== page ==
About a week after I began work, my three-and-a-half year old son came up to my while I was getting ready.
"Mommy," he said and sighed. "I'm so proud of you."
"Aw, thanks, bud. Why?" I said.
"Because you're working now. I'm so, so proud of you now, mommy!"
"Ummm, thanks bud." I said. But I really thought, "Huh. Does that mean he was 'ashamed' when I 'wasn't working' taking care of him and his little sister all this time?" Of course, it was a funny moment I didn't take too seriously. But he did bring it up again today out of the blue. "Mommy, I'm so proud of you. You go to work ... and I'm also proud you got your nails painted."
(Sigh. Always a critic.)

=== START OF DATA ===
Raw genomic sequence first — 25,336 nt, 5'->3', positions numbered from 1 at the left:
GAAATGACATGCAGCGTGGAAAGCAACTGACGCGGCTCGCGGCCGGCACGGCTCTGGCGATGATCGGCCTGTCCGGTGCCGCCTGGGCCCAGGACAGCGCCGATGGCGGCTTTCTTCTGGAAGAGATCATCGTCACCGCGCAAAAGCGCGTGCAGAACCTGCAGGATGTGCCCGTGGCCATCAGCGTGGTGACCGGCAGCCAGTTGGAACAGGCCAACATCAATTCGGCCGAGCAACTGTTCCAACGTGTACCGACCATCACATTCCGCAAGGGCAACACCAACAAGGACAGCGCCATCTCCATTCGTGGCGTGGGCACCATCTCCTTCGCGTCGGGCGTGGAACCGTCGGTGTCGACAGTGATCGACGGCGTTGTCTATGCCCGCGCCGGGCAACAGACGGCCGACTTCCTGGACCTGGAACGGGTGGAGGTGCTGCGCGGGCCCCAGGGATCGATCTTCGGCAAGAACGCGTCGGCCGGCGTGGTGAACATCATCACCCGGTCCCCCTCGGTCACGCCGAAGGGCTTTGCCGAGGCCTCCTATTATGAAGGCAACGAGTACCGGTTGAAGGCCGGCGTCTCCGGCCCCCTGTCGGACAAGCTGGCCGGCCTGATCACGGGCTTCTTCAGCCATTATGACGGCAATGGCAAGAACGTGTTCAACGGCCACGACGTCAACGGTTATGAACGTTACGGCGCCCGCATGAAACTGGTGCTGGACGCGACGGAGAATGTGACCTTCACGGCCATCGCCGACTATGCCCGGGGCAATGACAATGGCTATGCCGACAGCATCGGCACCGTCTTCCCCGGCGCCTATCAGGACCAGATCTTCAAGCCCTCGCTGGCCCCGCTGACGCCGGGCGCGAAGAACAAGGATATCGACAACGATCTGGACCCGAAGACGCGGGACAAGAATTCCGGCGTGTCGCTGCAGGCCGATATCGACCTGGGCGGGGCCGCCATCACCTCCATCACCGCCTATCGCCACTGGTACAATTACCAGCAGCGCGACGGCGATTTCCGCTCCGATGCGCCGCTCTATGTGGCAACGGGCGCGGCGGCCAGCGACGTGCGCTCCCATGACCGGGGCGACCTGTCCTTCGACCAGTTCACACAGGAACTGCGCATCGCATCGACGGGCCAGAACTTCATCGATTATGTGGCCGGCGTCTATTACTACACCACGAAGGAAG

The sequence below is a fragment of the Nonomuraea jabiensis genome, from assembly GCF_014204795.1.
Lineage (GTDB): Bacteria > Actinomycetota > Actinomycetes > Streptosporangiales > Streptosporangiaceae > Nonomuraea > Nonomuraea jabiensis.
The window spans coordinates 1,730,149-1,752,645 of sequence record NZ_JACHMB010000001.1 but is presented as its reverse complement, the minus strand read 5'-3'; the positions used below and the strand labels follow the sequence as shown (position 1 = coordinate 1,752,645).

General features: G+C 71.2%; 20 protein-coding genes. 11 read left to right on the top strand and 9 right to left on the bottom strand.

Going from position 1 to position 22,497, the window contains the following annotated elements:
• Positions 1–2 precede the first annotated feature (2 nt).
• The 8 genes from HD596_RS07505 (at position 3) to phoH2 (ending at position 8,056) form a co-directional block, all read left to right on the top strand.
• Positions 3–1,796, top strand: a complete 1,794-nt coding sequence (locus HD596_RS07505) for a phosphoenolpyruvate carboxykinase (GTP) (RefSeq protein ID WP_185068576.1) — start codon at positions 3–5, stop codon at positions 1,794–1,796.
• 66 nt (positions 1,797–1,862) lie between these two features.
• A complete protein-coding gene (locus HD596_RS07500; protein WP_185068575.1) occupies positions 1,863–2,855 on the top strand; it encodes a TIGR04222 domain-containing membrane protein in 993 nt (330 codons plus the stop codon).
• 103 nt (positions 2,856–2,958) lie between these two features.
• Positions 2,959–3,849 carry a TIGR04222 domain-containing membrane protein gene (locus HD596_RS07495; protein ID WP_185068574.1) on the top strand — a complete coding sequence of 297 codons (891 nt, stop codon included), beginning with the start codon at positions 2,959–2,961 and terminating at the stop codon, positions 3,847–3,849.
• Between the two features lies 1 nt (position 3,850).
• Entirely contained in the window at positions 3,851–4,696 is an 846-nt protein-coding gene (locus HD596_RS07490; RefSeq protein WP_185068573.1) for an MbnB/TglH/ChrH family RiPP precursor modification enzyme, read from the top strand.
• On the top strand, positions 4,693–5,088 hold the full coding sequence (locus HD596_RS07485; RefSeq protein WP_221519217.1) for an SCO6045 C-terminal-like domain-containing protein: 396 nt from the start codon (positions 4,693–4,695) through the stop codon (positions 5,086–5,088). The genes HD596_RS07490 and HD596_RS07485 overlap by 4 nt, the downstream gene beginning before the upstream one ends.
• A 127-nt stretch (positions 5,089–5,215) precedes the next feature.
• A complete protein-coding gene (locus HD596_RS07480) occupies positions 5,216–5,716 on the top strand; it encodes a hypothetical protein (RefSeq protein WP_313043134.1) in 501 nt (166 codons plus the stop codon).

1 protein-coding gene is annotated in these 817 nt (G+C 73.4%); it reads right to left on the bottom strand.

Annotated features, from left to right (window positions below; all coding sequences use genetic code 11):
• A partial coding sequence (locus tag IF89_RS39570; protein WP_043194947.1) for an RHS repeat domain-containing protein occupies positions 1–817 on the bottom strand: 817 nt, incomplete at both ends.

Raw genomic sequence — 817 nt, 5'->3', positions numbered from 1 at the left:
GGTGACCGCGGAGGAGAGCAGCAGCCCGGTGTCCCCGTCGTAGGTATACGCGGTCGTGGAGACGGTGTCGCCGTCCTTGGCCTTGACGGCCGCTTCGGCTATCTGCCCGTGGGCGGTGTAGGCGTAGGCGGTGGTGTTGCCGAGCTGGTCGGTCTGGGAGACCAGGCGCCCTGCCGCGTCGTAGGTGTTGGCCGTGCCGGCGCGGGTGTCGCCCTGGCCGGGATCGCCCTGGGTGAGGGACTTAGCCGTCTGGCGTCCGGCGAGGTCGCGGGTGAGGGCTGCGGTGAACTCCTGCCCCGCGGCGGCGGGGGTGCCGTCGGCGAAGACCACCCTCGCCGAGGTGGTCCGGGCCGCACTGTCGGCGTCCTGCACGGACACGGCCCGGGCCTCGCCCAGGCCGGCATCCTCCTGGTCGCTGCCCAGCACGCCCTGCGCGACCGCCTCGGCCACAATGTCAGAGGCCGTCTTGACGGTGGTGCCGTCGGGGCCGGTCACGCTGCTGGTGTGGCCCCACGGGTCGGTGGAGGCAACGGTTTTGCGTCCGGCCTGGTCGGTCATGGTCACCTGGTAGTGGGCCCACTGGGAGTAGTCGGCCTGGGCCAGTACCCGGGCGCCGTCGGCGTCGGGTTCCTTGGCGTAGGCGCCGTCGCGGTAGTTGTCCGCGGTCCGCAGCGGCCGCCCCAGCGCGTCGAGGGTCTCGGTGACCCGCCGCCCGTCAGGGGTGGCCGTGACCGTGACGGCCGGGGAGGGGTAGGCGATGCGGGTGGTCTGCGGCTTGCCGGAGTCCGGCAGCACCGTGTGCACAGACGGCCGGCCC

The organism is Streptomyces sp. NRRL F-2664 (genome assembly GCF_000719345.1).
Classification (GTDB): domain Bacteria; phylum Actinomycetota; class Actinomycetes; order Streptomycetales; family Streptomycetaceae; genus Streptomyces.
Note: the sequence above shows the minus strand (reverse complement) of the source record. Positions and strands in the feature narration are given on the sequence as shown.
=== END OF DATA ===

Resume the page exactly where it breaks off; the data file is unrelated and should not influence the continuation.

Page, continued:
Actually, he's fascinated by the whole new "working" mom thing. He loves to pretend he's going to work with my team and pulls out imaginary smart phones and pretends to text and leave work-related voice mail messages to my team members.
And I love that he's always trying to help and support me in this new role. Every morning, while we're all getting ready, he asks what I'm going to do that day. The other day, I was a little stressed already in the morning. I had a lot on my plate (both at home and work). When he asked what I was doing that day, I went through the list. "Mommy!" he practically yelled. "You can't do all those things!" Then he lowered his voice seriously and said:
"You just have to do them one at a time."
"Huh," I thought again. Here I am, 30 years old, and I haven't figured out what my three-year-old already knows. People pay big bucks for therapists and coaches to give them the same sound advice.
Simple, innocent, and honest-to-goodness nuggets of wisdom. From a three-year-old.